I remember being in middle school around 2007 when I first saw Kanye West repping shutter shades. You know, those lensless plastic glasses with slits across the front, covering about 50% of your eyesight in the process? They had a grip on me like no pair of cheap sunglasses ever had.
I wasn’t the only one enamored, either. Social media manager Tatyana Jenene Kemp at Vibe shares how iconic the shades were in her life as well. “As an HBCU student of the aughts, I was extremely dedicated to Kanye West and the whole ‘college’ trilogy,” she says. “College Dropout came out my senior year of college, so my mom got me a (very, very fake) Louis Vuitton bookbag. When Late Registration dropped my sophomore year of college, she bought me a real LV bookbag, and an array of Polos. So, naturally, when Graduation came out, I bought myself jean jackets and shutter shades to match the then love of my life.”
The style went berserk throughout the hip-hop community. Mid-aughts celebs from Snoop Dogg to Lil’ Jon to Paris Hilton were caught up in the trend, making shutter shades a phenomenon that expanded worldwide. Anybody who was anybody in 2007 either wanted or owned a pair of shutter shades.
So where the hell did they come from, and where did they go?
The History of Shutter Shades
While shutter shades are taking notes from slatted eyewear worn by indigenous peoples in Alaska and Canada centuries ago, shutter shades are said to have derived from the eyewear brand Alain Mikli. This brand designed the shutters Kanye specifically wore for the “Stronger” music video in 2007, which helped the trend explode in popularity.
Designed for #KanyeWest for his 'Stronger' video in 2007, these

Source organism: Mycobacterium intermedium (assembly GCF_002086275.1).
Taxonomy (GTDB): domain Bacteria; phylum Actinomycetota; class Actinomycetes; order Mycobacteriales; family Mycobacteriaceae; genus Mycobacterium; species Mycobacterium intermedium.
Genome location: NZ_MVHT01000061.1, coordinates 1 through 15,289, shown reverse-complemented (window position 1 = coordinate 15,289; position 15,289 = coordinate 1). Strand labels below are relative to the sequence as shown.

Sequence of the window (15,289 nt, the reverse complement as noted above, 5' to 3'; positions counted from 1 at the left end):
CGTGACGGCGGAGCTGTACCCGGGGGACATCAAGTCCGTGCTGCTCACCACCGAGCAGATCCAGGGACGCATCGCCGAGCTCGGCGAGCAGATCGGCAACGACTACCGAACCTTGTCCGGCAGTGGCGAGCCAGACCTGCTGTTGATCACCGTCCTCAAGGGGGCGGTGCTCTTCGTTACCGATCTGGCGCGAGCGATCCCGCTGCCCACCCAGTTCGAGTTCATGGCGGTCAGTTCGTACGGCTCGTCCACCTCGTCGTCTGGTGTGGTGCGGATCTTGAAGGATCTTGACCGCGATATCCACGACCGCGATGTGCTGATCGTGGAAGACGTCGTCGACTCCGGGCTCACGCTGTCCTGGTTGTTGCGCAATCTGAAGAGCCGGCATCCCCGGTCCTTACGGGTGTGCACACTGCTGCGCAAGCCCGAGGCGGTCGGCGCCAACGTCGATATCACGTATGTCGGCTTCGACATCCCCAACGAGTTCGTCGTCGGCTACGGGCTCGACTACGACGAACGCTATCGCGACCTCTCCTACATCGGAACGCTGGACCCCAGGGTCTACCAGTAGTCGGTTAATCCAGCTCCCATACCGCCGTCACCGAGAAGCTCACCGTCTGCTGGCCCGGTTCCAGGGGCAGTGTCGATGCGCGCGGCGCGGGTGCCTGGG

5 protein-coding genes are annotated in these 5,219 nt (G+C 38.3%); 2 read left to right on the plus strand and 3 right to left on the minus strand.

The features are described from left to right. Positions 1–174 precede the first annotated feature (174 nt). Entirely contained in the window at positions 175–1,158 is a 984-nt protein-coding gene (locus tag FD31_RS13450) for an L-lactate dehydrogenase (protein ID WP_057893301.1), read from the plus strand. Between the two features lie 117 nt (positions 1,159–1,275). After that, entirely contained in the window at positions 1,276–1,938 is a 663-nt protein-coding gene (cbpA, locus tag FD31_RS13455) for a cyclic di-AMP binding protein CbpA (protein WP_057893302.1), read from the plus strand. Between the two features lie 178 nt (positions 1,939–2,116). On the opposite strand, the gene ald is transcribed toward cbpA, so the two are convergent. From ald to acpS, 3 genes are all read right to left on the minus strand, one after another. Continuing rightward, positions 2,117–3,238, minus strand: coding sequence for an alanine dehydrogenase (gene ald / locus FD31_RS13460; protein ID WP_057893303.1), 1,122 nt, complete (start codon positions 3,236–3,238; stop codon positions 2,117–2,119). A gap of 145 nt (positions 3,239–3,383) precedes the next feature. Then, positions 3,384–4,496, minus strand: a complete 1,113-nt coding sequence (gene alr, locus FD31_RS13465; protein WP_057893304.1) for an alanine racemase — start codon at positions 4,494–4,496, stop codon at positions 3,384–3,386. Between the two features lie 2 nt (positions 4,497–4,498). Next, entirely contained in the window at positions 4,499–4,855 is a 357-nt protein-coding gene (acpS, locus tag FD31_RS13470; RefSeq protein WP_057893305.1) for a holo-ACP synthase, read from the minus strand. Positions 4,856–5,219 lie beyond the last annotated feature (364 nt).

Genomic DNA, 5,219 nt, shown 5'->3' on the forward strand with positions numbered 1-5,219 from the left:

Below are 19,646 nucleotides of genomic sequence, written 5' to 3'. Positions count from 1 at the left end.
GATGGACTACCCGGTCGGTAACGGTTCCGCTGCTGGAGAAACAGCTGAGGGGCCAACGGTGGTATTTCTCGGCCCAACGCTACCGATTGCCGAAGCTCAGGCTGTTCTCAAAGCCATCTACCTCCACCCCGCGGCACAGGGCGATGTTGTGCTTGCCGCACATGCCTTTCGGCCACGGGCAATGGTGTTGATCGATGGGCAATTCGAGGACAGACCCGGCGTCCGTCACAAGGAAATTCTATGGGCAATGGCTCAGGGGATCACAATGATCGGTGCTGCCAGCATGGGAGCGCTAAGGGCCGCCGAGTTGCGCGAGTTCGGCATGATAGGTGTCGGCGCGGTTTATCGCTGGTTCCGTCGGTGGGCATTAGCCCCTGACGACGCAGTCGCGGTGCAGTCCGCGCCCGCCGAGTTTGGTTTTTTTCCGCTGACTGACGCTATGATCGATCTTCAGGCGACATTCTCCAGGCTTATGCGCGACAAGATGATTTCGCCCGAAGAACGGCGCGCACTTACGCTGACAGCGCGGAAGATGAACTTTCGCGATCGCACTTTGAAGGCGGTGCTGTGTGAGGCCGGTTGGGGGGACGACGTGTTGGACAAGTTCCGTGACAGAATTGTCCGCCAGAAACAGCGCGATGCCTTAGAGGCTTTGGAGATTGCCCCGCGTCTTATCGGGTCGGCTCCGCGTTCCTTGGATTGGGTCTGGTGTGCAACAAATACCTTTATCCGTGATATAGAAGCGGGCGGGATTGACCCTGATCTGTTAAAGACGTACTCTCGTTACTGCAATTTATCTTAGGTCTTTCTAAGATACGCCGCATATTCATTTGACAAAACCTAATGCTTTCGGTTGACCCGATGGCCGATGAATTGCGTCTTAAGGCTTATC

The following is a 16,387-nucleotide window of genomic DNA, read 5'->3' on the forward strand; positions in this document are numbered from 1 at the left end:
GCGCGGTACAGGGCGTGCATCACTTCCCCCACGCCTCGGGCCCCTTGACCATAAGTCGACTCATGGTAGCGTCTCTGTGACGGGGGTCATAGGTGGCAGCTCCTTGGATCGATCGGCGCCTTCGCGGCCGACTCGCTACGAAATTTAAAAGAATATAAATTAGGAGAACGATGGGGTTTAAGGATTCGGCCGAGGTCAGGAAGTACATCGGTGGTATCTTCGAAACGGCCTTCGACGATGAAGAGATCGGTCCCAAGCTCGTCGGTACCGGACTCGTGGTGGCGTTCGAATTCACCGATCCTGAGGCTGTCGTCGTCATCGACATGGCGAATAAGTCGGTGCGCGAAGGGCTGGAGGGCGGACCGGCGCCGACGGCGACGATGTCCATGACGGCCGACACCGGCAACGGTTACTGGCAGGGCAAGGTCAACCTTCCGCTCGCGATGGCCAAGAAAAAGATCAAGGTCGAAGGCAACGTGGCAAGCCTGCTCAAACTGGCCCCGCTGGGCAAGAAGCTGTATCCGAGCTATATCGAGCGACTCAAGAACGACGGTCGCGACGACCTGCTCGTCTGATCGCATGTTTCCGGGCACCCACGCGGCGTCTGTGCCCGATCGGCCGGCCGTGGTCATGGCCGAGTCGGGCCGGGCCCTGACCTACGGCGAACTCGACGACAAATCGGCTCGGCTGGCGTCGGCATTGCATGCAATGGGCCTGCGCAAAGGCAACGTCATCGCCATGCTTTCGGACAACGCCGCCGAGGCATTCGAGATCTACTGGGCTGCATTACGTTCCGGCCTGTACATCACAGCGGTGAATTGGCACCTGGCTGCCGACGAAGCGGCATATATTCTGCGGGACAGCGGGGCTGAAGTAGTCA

shutter-style shades are now often referred to as “Kanye West glasses” pic.twitter.com/Slxw4gKHyX
— alain mikli (@alainmikliparis) March 4, 2017
But shutter shades also came with something else: a trademark. Shutter Shades, Inc. was created in Los Angeles around the same time Kanye was popularizing the look. The creator, Todd Wilkerson, alongside help from many friends, says that these glasses were something he initially made for himself. Upon attending a party one evening, partygoers became obsessed with the look, grabbing his glasses left and right. That’s when he realized he could turn the look into something bigger.
Shutter Shades, Inc. became popular after an ad in a September 2007 issue of Us Weekly directed folks to their website to purchase the shades. After doing trade shows throughout early 2008, Wilkerson mentions the sheer number of knockoffs he was seeing online at the time.
Technically speaking, the music video for “Stronger” was filmed in April of 2007, which predates Shutter Shade’s claim that its popularity derived from Us Weekly Magazine, but it might have just been a mix of the two, given that Alain Mikli did not trademark the original design.
Shutter Shades expanded into the brand they are today after finding knockoffs and began selling glasses, tees, hats and more. Hypebeast, in addition to a slew of different fashion blogs, popularized the look and the branded Shutter Shades name even further from then on.
It can’t be Graduation’s anniversary without mentioning @KanyeWest’s iconic shutter shades. pic.twitter.com/j8Ux6DZJoP
— Photos Of Ye (@PhotosOfKanye) September 11, 2021
In 2008, Shutter Shades collaborated with Kanye West, landing a spot selling their shades during his Glow In The Dark tour stops featuring Rihanna and N.E.R.D.
From there, the brand and the style fell off. New trends appeared, and the slatted shades we all knew and loved became a fashion history ghost.
Shutter Shades became shutter shades again after a court ruling in 2015 decided “shutter shades” was a generic term. From then on, these glasses are really only seen in Party Citys across the United States and occasionally falling off a drunk person’s face in the stands of the World Cup.
Nonetheless, the style was huge but especially in hip-hop. “After Kanye made these shades popular, they became a symbol of a few short-lived but impactful eras in hip-hop, like the Futuristic era in Atlanta from 2008-2010,” Tatyana Jenene Kemp says.
But, here’s the thing: They were aggressively impractical. “You couldn’t see well with them on,” says Kemp. “They were extremely oversized, and at some point, I realized wearing sunglasses in the club was weird.”
That said, do I think shutter shades will ever make a comeback and see popularity the way they did back in 2007 and 2008? Probably not. But, weirder things have happened. Maybe shutter shades will have their reign once again and become the best sunglasses of 2032. Only time will tell.